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Parents' Guide to

Doctor Dolittle (1967)

By Scott G. Mignola, Common Sense Media Reviewer

age 5+

Kid-friendly talking animal musical comedy is fun but dated.

Movie G 1967 152 minutes
Doctor Dolittle (1967) Poster Image

A Lot or a Little?

What you will—and won't—find in this movie.

Community Reviews

age 6+

Based on 4 parent reviews

age 5+

More Boring, Sexist, and Racist Than I Remembered

My entire adult life (I’m currently 53), I’ve always considered my three favorite films from childhood to be Willy Wonka and the Chocolate Factory, Chitty Chitty Bang Bang, and Doctor Dolittle. Since having children of my own (currently 5 and 8), we’ve watched Wonka and Chitty repeatedly as a family, and my daughters seem to love those films as much as I do. With the new Robert Downey Jr. version of Dolittle coming out, I figured it was high time we all watched the 1967 original, which we did last night. And what an eye-opening disappointment it was. For one thing, unlike Wonka and (most of) Chitty, Doctor Dolittle is slow and boring. Sure, Chitty is also long and has a few slow moments, but they pass quickly. The 1967 Dolittle, on the other hand, is tedious from start to finish and will bore the pants off most children. Also, the music isn’t nearly on a par with the other films, despite the contribution of Leslie Bricusse and Anthony Newley, who later did such an excellent job with Willy Wonka. Even the songs that I remembered fondly, particularly Talk to the Animals, are marred by Rex Harrison’s borderline tuneless recitative style of talk-singing. The far more tuneful memories I had in my head of the songs must have come from having heard at some point different renditions, perhaps the Sammy Davis Junior versions. Most troubling of all was the terrible treatment of the female lead. who is forced to do menial labor on the sea voyage while the men lounge around, all to prove that she’s better than a lowly woman and almost the equal to a man. When my 5 year old daughter asked me “Why does she want to be different from who she is?” I felt I’d made a mistake in showing my kids the film without having first rewatched it with my wife to know what we were getting into. I’m not even going to go into the racist, stereotypical presentation of the African tribe, as it’s just an additional embarrassment added to an already embarrassing film. All of the forgoing might - might - be excusable if the film were moderately entertaining, but it’s not. Doctor Dolittle is a tedious chore to slog through. I highly recommend that any parents who are thinking of watching this with their young children based on fond memories of having done so in their own childhood rewatch the film first without the kids, as I wish I had done, to make sure they’re really okay with their kids watching it.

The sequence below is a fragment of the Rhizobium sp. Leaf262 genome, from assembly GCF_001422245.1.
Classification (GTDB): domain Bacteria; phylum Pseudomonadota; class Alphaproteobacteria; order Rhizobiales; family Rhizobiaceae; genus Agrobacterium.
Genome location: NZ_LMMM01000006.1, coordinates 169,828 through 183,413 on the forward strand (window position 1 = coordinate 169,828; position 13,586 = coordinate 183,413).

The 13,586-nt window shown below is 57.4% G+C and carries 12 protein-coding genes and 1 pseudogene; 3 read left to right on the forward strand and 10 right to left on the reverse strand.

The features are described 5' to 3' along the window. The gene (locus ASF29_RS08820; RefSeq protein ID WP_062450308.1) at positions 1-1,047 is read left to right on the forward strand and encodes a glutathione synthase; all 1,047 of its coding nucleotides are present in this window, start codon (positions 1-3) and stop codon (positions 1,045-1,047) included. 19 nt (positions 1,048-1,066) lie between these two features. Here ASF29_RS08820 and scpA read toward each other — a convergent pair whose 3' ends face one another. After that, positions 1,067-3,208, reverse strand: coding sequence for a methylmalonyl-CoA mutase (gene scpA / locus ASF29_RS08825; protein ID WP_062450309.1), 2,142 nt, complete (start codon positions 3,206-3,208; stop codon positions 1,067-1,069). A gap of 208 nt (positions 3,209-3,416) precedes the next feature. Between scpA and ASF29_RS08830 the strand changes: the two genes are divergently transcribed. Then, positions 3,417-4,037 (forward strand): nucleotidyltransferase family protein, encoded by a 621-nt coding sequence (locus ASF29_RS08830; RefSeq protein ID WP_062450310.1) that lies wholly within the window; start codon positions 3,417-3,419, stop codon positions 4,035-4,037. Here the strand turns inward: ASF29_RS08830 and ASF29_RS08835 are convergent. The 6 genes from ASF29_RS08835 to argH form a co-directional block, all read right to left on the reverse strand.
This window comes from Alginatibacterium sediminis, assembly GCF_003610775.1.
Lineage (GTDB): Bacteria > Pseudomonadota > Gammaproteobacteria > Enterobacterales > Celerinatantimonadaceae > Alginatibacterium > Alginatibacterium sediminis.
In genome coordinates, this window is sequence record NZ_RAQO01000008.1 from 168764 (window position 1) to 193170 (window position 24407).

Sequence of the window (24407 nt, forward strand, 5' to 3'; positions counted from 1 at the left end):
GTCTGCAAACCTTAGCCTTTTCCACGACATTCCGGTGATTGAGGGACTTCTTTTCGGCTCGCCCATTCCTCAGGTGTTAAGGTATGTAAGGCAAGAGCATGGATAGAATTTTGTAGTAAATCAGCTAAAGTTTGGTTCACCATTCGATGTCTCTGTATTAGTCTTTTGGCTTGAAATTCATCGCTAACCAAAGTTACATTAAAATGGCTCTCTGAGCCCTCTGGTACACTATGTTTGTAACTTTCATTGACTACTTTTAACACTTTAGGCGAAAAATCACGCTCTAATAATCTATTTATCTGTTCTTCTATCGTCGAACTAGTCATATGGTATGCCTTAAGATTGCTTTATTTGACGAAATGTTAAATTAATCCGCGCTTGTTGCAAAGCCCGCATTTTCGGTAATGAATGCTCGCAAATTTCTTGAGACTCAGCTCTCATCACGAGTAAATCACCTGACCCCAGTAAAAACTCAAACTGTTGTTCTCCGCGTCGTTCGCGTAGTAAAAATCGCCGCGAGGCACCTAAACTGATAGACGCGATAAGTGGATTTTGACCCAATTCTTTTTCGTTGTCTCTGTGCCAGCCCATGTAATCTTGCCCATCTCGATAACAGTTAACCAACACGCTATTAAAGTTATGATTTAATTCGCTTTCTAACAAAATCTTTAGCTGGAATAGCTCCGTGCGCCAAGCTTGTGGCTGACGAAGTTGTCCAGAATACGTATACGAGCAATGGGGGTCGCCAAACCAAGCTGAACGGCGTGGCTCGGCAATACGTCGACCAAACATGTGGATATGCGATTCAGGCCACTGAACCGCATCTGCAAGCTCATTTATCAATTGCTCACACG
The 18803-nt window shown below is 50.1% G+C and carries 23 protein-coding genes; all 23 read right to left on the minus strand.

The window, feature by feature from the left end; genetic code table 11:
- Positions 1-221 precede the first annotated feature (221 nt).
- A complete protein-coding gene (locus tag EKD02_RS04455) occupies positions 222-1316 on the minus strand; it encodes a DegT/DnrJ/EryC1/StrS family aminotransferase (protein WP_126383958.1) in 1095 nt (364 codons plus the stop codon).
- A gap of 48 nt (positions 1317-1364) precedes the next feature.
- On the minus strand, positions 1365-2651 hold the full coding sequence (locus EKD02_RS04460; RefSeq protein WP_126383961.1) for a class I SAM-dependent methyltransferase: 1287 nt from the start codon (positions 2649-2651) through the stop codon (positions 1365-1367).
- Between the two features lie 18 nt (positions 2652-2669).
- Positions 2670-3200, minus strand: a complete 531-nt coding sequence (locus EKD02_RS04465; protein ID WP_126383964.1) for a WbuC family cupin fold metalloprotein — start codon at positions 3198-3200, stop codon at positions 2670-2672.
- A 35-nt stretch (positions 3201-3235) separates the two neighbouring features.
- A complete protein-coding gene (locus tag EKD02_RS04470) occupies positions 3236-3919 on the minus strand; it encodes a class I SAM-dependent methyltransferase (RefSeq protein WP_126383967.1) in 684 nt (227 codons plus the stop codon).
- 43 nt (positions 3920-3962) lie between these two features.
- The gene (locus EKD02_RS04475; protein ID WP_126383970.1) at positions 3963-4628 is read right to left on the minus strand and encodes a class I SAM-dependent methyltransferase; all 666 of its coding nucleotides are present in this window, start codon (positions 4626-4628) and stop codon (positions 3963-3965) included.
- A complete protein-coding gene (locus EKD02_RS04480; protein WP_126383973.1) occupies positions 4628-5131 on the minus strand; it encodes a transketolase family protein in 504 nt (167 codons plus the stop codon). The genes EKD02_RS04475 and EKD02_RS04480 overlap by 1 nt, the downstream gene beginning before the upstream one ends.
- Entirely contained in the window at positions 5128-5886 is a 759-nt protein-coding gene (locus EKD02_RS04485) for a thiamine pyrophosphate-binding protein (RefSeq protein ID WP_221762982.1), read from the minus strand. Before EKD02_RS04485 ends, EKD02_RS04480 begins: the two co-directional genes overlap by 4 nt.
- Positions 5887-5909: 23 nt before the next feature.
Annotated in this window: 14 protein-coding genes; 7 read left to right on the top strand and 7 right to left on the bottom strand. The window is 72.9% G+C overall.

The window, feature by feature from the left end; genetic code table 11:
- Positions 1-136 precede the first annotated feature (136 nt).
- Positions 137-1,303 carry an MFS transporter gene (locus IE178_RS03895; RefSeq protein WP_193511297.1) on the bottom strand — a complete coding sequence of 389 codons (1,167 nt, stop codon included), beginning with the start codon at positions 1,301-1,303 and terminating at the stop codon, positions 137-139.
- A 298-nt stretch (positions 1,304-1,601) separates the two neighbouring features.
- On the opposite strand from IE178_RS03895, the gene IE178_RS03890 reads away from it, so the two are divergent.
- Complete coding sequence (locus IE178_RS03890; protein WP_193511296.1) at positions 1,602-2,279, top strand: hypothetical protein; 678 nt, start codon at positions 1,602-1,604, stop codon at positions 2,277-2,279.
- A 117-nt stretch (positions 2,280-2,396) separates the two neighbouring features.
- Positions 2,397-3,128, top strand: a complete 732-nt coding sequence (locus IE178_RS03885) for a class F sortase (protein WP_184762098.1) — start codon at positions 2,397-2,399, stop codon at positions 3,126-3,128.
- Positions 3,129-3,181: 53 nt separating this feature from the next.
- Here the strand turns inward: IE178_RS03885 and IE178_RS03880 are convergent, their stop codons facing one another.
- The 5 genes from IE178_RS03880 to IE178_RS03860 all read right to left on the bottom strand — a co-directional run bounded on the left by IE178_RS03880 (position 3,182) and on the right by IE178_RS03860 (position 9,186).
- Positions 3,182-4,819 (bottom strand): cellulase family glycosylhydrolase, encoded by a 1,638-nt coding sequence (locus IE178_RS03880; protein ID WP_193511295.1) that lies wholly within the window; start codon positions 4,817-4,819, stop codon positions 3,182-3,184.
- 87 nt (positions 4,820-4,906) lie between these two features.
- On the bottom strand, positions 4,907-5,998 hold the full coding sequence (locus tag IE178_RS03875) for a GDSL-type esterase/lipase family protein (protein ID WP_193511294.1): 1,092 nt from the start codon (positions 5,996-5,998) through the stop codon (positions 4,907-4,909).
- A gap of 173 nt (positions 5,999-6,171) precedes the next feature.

age 7+

Very cute! A little long, with many songs.

My daughter (6) really liked it. Fast forwarded through quite a few songs because of the time and length of the movie. But, she LOVED all the animals! Very cute movie!

Is It Any Good?

Our review:
Parents say (4 ):
Kids say (1 ):

Children will swoon over the animals (lots and lots of them) in Doctor Dolittle, while adults may grow comfortably nostalgic. Based on Hugh Lofting's popular children's stories from the 1920s, this 1967 Oscar nominee for Best Picture (by 20,000 Leagues Under The Sea director Richard Fleischer) is bursting with lively songs and exotic animals, but it takes its time gathering steam. Rex Harrison, who flexed his vocal cords with Audrey Hepburn in My Fair Lady, is quite likable as Dolittle. He's at his best when interacting with animals, especially when asking for hints that might lead him to the Great Pink Sea Snail.

There are some winning moments in the first half, like a dog dusting furniture with its tail and the uneasiness of a pig around frying bacon, but the movie only really flies once we leave Puddleby for the more exotic Sea Star Island. There, the native leader, played by wonderfully charismatic Geoffrey Holder, brings vivacity to the proper English proceedings. Why didn't he get a song? The rest of the non-animal cast is unfortunately a bit drab, with little more to do than tag along. That doesn't mean kids won't appreciate the songs, silliness, and fun characters, and may even come away with some positive messages about communication and empathy.

Movie Details

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